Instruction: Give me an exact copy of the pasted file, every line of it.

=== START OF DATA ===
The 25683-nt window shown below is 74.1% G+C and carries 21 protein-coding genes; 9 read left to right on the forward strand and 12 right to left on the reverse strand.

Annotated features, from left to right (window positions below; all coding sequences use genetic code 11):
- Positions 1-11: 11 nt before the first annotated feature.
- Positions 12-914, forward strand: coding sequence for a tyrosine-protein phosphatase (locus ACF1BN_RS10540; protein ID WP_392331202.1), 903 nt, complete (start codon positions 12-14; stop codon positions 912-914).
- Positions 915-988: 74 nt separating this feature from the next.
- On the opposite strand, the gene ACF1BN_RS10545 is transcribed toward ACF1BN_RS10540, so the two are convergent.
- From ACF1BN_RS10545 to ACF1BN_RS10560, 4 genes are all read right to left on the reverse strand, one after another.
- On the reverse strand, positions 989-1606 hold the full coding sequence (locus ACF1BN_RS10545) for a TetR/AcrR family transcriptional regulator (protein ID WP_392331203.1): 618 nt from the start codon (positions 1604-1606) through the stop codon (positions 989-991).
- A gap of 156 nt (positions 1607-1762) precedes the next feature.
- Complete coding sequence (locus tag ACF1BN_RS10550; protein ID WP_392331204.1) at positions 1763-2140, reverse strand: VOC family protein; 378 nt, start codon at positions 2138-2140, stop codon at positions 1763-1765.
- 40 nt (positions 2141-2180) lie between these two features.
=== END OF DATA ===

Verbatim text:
The 25683-nt window shown below is 74.1% G+C and carries 21 protein-coding genes; 9 read left to right on the forward strand and 12 right to left on the reverse strand.

Annotated features, from left to right (window positions below; all coding sequences use genetic code 11):
- Positions 1-11: 11 nt before the first annotated feature.
- Positions 12-914, forward strand: coding sequence for a tyrosine-protein phosphatase (locus ACF1BN_RS10540; protein ID WP_392331202.1), 903 nt, complete (start codon positions 12-14; stop codon positions 912-914).
- Positions 915-988: 74 nt separating this feature from the next.
- On the opposite strand, the gene ACF1BN_RS10545 is transcribed toward ACF1BN_RS10540, so the two are convergent.
- From ACF1BN_RS10545 to ACF1BN_RS10560, 4 genes are all read right to left on the reverse strand, one after another.
- On the reverse strand, positions 989-1606 hold the full coding sequence (locus ACF1BN_RS10545) for a TetR/AcrR family transcriptional regulator (protein ID WP_392331203.1): 618 nt from the start codon (positions 1604-1606) through the stop codon (positions 989-991).
- A gap of 156 nt (positions 1607-1762) precedes the next feature.
- Complete coding sequence (locus tag ACF1BN_RS10550; protein ID WP_392331204.1) at positions 1763-2140, reverse strand: VOC family protein; 378 nt, start codon at positions 2138-2140, stop codon at positions 1763-1765.
- 40 nt (positions 2141-2180) lie between these two features.